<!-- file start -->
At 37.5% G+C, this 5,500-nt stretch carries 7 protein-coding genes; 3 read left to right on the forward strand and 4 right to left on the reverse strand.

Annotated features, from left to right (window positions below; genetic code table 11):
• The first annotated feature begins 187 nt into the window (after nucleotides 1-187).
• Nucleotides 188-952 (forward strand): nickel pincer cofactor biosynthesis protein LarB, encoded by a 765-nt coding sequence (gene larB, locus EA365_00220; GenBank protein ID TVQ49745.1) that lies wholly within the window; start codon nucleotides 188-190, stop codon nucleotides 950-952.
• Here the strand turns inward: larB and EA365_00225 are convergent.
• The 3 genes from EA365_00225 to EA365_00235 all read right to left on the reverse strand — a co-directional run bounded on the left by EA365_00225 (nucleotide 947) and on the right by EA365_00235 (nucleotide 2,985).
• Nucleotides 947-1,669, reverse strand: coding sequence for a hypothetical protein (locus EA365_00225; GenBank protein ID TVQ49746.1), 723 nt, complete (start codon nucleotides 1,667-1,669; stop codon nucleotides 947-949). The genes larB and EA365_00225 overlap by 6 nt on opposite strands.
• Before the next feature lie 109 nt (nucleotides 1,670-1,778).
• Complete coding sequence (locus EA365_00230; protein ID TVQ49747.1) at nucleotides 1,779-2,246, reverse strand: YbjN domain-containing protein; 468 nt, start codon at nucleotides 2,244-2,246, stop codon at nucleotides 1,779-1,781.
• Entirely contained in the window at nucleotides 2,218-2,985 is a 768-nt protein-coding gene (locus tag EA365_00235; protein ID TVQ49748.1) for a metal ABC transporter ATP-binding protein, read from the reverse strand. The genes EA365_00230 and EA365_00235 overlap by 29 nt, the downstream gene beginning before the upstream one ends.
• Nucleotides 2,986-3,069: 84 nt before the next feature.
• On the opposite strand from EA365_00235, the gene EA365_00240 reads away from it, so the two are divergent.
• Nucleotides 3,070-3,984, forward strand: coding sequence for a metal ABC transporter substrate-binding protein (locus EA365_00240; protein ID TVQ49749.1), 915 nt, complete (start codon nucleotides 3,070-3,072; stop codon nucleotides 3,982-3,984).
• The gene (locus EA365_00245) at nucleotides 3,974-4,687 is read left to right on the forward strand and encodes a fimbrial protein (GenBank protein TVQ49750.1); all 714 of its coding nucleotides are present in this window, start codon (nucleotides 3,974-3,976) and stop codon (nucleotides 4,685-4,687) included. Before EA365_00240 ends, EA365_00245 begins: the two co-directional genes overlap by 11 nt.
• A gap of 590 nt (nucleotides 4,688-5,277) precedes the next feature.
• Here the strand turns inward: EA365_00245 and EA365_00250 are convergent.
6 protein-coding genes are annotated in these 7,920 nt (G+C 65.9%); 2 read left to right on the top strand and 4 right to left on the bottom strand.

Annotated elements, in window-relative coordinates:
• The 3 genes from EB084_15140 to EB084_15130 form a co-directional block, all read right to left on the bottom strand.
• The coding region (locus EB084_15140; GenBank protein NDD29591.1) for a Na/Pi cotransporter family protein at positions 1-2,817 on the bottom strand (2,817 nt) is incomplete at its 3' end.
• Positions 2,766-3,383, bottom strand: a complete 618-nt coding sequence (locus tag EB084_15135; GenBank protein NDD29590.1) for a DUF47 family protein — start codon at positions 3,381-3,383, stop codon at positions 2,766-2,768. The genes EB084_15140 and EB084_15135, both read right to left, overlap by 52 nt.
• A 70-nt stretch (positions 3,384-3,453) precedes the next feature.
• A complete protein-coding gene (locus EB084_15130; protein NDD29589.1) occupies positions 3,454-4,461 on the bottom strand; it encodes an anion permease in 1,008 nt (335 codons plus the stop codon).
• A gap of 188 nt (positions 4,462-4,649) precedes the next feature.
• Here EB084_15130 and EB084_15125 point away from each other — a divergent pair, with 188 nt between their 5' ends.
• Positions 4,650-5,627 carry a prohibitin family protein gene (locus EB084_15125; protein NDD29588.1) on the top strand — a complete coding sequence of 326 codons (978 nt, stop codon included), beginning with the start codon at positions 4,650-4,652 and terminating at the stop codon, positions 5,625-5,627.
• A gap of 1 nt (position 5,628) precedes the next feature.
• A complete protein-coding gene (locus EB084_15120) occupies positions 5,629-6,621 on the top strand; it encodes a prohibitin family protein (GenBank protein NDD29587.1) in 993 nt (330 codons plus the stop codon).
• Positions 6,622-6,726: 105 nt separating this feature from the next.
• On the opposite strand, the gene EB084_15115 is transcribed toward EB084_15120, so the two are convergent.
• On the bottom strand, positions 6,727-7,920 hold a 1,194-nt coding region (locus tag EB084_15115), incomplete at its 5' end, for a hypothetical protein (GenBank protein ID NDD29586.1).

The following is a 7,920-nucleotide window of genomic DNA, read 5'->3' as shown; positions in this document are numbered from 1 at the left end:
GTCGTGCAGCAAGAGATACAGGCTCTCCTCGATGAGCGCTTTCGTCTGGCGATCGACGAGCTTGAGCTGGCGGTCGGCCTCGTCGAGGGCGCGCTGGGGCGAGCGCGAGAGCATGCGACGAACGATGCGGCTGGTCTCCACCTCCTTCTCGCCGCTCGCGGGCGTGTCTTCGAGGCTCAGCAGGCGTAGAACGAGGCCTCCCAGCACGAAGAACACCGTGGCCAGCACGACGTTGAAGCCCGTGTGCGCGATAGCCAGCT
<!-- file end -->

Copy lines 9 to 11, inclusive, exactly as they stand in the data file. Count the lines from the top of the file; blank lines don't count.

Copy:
• Complete coding sequence (locus EA365_00230; protein ID TVQ49747.1) at nucleotides 1,779-2,246, reverse strand: YbjN domain-containing protein; 468 nt, start codon at nucleotides 2,244-2,246, stop codon at nucleotides 1,779-1,781.
• Entirely contained in the window at nucleotides 2,218-2,985 is a 768-nt protein-coding gene (locus tag EA365_00235; protein ID TVQ49748.1) for a metal ABC transporter ATP-binding protein, read from the reverse strand. The genes EA365_00230 and EA365_00235 overlap by 29 nt, the downstream gene beginning before the upstream one ends.
• Nucleotides 2,986-3,069: 84 nt before the next feature.